Sign in to follow this  

ordering table vs quicksort

This topic is 4855 days old which is more than the 365 day threshold we allow for new replies. Please post a new topic.

If you intended to correct an error in the post then please contact us.

Recommended Posts

i have tried ways to optimize polygon sorting. i have found the ordering table. it said that it runs O(n). is this true? maybe i just don't quite understand them yet. currently, im using quick sort. need your help.

Share this post


Link to post
Share on other sites
darookie: quicksort is has a completely evil worst case - it will probably be slower than bubble sort. Mergesort, although slower in the best case it better if you are likely to have stuff in reverse order. Radix sorting is indeed close to O(n) where as Quicksort and Mergesort are about O(n ln n) in the average case. Quicksort is O(n^2) in the worst case.

In the first two examples I think theta notation is more accurate. O indicating an upper bound, o indicating a lower bound, theta indicating both upper and lower bounds IIRC.

Anyway, the big thing is Radix sort should be faster, but it'll use more memory, if you had a software engine, you could divide Z into the number of unique Z values in your Z buffer, then assemble all the polygons into linked lists for each value. This is not radix sort, but it is close.

Share this post


Link to post
Share on other sites
Guest Anonymous Poster
for(i=0 to number_of_polygons)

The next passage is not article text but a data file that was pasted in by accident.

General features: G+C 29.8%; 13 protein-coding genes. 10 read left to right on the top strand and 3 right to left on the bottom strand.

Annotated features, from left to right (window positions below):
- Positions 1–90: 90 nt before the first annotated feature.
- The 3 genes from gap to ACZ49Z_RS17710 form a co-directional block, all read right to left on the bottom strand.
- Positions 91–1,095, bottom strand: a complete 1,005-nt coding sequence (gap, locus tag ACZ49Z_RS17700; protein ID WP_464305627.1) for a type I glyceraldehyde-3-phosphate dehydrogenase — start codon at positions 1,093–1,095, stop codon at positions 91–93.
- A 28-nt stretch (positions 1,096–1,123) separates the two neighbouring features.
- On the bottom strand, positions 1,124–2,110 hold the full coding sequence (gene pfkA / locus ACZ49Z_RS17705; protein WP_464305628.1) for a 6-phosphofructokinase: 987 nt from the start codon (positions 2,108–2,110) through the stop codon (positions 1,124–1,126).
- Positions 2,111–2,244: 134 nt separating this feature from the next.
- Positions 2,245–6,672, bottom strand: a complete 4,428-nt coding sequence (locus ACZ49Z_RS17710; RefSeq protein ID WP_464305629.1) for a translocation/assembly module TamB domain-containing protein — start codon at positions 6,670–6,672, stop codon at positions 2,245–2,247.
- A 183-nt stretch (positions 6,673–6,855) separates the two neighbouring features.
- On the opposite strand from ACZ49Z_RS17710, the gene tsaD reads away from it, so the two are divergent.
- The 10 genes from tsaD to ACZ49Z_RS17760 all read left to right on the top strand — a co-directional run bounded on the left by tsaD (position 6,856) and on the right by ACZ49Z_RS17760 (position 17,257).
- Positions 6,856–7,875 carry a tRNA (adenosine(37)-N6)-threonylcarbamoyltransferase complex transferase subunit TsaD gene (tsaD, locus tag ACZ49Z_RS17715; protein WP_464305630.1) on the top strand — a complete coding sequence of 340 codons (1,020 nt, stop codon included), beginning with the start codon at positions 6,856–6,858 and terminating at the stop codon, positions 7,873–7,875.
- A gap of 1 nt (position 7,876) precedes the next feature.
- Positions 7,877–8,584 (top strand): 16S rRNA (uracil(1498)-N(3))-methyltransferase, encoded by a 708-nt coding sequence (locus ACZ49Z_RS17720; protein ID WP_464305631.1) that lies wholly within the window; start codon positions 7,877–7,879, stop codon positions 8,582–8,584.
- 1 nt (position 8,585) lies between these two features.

sorting_table[polygon[i].z] = i;

this line sumarize a O(N) sort using a table. You can see that a lots of memory is used.

Share this post


Link to post
Share on other sites
if you want to get rid of the veil quicksort case, choose a random refernce element for spilling, evil case density lowers as array size increases.
If you have data that is almost well sorted, use the middle value as your reference, to have better performance.
Ordering tables can run at O(n) if the data is evenly distributed along the sorting scalar.

Share this post


Link to post
Share on other sites
Quote:
Original post by Anonymous Poster
for(i=0 to number_of_polygons)
sorting_table[polygon[i].z] = i;

this line sumarize a O(N) sort using a table. You can see that a lots of memory is used.

If any polygon[].z are equal, it'll drop polyygons out of the table. You can fix it with

while(sorting_table[polygon[i].z + offset].occupied)
offset++;

but then it's O(N^2) when all polygon[].z's are equal.

-Morten-

Share this post


Link to post
Share on other sites
How about quicksort to insertion sort? Just recurse/return from the current depth once a partition is smaller than five elements or so. And run an insertion sort over it when its done. It's actually pretty fast and it should help ease over the worst case if it happens.

You could also take a median of three, using the middle value of the first, last, and middle indexes of the partition. These two methods would probably actually increase the speed, considering that you are sorting maybe a few thousand polygons at a time.

Share this post


Link to post
Share on other sites
Guest Anonymous Poster
radix is definitely faster on high amounts of polys and uses only 2^radix memory elements. down side is that quicksort is more generic, you need somekind of conversion for floating point numbers in the case of radix.

Share this post


Link to post
Share on other sites

This topic is 4855 days old which is more than the 365 day threshold we allow for new replies. Please post a new topic.

If you intended to correct an error in the post then please contact us.

Create an account or sign in to comment

You need to be a member in order to leave a comment

Create an account

Sign up for a new account in our community. It's easy!

Register a new account

Sign in

Already have an account? Sign in here.

Sign In Now

Sign in to follow this